The card gets 3 points per dollar on dining and travel expenses and 1 point on everything else. Chase Ultimate Rewards Points are worth between 1.5 and 2.1 cents each, so the effective cash back on travel and dining purchases is between 4.5% and 6.2%.
We use this card for all travel and dining purchases.
•The Chase Ink Business Cash card is a business credit card for the blog. The card had a 30,000 point sign-up bonus after a $3,000 spend and gets 5 points per dollar at office supply stores, cell phone, landline, internet and TV services (including Netflix and Hulu) (a minimum of 7.5% cash back) and 2 points per dollar on gas (3% cash back).
We use this card for all blog purchases which don’t fit another category. We have our Internet and TV services set to auto pay on this card and we also use this card for gas.
•The Chase Freedom card is our final card in the mix.
The Chase Freedom has a rotating quarterly category for 5 points per dollar, which at a minimum is worth 7.5% and, if spent well, can net 10.5% cash back.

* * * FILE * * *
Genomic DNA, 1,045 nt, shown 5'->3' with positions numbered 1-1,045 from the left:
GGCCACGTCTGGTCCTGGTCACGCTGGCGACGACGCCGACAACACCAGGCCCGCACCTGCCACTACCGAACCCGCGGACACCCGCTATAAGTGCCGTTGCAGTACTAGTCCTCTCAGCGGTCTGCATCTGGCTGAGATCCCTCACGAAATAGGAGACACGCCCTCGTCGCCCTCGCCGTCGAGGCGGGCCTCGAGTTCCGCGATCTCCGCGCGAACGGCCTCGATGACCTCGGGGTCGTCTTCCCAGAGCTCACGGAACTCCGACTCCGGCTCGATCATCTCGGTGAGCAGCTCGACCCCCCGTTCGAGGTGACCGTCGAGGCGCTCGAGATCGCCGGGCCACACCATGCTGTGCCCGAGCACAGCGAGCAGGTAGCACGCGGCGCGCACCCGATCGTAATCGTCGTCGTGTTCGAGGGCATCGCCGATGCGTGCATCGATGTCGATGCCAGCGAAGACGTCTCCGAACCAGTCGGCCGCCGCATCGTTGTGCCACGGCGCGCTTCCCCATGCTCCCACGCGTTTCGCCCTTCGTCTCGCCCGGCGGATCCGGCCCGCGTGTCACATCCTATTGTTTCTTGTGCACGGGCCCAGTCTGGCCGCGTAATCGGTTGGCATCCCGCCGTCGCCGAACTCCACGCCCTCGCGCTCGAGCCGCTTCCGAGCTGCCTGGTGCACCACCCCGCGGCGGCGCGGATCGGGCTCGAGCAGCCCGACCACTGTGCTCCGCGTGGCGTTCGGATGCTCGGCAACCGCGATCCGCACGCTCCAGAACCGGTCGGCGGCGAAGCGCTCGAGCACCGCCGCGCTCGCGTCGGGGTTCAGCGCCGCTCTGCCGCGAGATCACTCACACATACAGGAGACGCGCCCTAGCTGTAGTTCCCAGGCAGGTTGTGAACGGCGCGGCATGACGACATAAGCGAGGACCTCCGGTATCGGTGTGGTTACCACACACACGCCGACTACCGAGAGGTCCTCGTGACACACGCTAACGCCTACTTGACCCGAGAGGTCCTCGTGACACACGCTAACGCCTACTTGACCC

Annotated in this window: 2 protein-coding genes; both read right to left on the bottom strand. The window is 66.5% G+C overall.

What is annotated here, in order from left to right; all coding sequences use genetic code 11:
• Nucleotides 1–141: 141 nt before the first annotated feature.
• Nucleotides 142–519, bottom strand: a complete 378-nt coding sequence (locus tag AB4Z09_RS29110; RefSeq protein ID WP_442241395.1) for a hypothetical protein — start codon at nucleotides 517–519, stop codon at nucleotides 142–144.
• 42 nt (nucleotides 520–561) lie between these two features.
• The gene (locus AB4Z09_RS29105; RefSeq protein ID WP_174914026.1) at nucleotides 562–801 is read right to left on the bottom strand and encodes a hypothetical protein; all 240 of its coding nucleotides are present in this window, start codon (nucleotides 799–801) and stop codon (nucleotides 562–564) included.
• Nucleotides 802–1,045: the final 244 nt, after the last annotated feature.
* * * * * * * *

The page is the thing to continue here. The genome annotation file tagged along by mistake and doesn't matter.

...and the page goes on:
Chase sent us this card in December and we knocked out the $500 spend for the 15,000 point bonus by purchasing tires at Sam’s Club for the truck… at 5 points on the dollar since the quarterly bonus was warehouse stores. We also got an extra 2,500 points for adding Bonnie as a cardholder.
We use this card for whatever the quarterly category is.
Cards We Keep, but not in Our Wallet
•The Capital One VentureOne card gets 1.25% cash back in the form of miles that can be used for travel expenses. There is no annual fee, no foreign transaction fees, a one-time bonus of 20,000 miles. We use it as our back up card while traveling overseas and that is what I recommend. That is the reason it is not pictured above because we do not use it regularly in the US. There is a version that earns 2% cash back, but that one has an annual fee.